Delta has such an awesome plan. After United began their much-anticipated service to Cape Town, South Africa, Delta decided to follow suit. They had long been the only link to South Africa, flying nonstop from their Atlanta hub to Johannesburg. But with the retirement of their 777-200s, they found themselves in a bind. The Airbus A350-900, Delta’s new flagship long-haul aircraft has less range and cannot return from Joburg at full capacity.
The solution? Fly a triangle route from Atlanta to Johannesburg to Cape Town and return to Atlanta. But South Africa has apparently killed this plan.
Government Red Tape and Tit-for-Tat
As reported by Paxex.aero, Delta has thrown in the towel on their plans to fly to Cape Town. Delta applied for a “co-terminalization” of the airports they planned to serve with the South Africa Department of Transportation. After trying multiple times to confirm that the SADOT would grant this, the South African bureaucracy finally told them that they did not intend to grant Delta’s request. Delta has now pulled the plug and will be operating the original ATL-JNB route with their A350. They will be facing some difficulties due to the elevation and heat in Joburg, as it will limit the maximum payload on the return to the U.S.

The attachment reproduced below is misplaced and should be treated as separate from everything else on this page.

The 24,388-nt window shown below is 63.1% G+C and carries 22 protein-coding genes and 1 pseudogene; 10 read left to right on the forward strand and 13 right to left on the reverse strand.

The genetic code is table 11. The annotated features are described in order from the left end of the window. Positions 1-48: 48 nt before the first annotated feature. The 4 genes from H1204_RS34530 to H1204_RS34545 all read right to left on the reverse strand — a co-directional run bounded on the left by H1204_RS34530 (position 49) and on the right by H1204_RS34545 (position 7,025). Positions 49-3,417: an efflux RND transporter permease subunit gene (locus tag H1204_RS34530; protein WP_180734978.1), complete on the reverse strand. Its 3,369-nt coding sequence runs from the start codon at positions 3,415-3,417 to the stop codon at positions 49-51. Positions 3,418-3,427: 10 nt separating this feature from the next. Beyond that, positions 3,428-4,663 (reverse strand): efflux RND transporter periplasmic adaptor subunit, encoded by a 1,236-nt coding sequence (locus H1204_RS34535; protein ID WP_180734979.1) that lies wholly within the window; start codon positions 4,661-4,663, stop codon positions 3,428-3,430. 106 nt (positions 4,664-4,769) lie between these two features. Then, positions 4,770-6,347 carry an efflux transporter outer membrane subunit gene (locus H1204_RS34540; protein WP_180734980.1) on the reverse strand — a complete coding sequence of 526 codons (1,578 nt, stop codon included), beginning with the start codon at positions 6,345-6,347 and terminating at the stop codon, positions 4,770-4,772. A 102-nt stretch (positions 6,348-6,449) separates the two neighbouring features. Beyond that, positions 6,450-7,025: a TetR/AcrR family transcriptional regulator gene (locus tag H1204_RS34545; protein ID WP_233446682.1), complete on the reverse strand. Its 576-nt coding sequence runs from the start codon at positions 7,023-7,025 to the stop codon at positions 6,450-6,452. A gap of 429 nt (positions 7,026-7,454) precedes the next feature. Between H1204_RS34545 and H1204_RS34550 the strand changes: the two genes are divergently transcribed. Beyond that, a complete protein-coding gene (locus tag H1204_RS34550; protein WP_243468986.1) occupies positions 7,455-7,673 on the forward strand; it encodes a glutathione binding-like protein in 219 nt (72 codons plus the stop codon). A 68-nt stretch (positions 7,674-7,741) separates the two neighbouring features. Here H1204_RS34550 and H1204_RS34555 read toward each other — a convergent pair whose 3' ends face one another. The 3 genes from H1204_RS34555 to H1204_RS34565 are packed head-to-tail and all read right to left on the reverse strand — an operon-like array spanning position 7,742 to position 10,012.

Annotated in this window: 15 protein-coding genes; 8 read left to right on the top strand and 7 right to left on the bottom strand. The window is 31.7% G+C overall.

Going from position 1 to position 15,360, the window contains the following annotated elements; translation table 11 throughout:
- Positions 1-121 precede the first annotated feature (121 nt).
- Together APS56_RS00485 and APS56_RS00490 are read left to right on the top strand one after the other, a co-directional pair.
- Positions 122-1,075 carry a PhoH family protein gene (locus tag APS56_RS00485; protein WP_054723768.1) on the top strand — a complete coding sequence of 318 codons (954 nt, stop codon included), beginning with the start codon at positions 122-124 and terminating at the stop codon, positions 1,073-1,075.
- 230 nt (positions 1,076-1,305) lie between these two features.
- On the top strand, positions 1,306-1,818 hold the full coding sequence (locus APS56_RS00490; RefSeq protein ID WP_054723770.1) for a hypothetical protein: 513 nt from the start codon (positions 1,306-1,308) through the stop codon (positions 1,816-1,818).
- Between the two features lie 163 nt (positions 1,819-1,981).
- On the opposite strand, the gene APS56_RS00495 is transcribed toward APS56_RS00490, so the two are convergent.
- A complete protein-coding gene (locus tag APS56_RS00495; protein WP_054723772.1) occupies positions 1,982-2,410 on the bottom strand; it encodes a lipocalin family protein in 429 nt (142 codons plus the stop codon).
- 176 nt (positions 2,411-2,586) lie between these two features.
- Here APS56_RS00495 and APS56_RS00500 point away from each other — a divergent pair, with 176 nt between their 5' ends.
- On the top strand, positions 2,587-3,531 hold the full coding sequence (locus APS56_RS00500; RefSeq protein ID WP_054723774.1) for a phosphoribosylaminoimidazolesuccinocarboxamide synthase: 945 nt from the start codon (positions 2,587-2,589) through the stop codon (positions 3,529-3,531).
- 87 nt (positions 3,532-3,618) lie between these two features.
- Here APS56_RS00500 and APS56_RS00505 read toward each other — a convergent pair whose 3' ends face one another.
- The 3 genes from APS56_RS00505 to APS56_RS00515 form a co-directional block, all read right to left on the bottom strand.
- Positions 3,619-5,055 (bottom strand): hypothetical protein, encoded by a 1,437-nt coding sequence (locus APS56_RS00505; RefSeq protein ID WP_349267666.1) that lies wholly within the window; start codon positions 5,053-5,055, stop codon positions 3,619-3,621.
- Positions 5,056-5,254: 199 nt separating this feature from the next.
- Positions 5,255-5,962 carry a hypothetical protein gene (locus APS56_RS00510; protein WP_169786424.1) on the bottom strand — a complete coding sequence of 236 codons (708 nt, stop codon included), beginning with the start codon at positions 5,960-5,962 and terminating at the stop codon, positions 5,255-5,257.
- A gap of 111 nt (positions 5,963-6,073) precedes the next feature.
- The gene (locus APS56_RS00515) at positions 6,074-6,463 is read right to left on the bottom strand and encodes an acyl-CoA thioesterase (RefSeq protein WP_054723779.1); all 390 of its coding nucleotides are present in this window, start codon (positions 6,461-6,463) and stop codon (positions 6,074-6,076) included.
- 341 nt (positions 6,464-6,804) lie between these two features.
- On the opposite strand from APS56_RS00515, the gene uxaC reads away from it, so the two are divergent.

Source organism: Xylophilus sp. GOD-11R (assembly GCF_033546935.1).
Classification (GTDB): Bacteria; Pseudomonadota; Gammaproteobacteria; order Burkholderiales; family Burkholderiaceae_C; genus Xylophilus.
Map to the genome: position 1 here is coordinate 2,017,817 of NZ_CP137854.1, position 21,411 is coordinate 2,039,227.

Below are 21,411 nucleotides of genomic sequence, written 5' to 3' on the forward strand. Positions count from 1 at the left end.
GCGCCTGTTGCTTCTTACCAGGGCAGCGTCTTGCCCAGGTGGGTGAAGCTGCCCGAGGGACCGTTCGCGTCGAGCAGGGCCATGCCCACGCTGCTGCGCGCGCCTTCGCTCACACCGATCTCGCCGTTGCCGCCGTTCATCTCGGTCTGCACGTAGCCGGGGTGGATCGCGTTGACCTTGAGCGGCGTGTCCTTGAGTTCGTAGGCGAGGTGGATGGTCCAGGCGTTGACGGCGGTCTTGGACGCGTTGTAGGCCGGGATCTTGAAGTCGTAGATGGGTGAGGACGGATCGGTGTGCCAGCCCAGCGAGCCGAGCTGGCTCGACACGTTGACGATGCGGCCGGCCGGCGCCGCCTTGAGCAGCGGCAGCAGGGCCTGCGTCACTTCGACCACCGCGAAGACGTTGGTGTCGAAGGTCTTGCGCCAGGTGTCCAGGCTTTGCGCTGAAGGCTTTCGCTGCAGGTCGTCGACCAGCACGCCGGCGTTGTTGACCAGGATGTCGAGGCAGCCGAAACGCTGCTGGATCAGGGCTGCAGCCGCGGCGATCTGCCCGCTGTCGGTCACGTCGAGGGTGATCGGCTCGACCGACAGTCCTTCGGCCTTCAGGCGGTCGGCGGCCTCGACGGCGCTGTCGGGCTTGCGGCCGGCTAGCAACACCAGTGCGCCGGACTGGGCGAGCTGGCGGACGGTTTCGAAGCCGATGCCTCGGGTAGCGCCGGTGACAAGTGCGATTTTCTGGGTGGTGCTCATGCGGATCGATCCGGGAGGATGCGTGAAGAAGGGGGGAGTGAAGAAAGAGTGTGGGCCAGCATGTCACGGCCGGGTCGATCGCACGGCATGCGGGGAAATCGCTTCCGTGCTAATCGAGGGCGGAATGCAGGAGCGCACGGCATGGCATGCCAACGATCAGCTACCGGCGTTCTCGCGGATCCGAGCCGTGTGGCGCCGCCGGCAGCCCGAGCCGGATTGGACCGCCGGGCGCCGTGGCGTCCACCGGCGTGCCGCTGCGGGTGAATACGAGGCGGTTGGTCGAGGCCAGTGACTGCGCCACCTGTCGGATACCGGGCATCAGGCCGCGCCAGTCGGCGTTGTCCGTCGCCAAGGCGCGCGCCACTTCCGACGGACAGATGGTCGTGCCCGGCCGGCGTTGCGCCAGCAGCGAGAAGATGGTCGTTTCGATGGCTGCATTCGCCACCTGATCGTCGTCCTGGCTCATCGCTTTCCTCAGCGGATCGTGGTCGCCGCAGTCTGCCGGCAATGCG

The U.S. government has “retaliated” against the SADOT, disallowing South African Airways from operating flights to multiple U.S. locations. Even fifth-freedom flights would not be allowed. This is a sort of non-move, though, as SAA entered bankruptcy. If the SADOT reverses their position, the USDOT plans to reverse theirs.
I’m a bit bummed that Delta won’t be flying to Cape Town. I always enjoy when carriers are able to put new destinations (for them) on the map. What I did not expect was any real award space to South Africa, which is one of the worst routes for finding business class seats. We never fail to see sky-high SkyMiles prices.
We’ll see if Delta is ever able to serve CPT. With the state of South African aviation what it is, I’m betting that they don’t.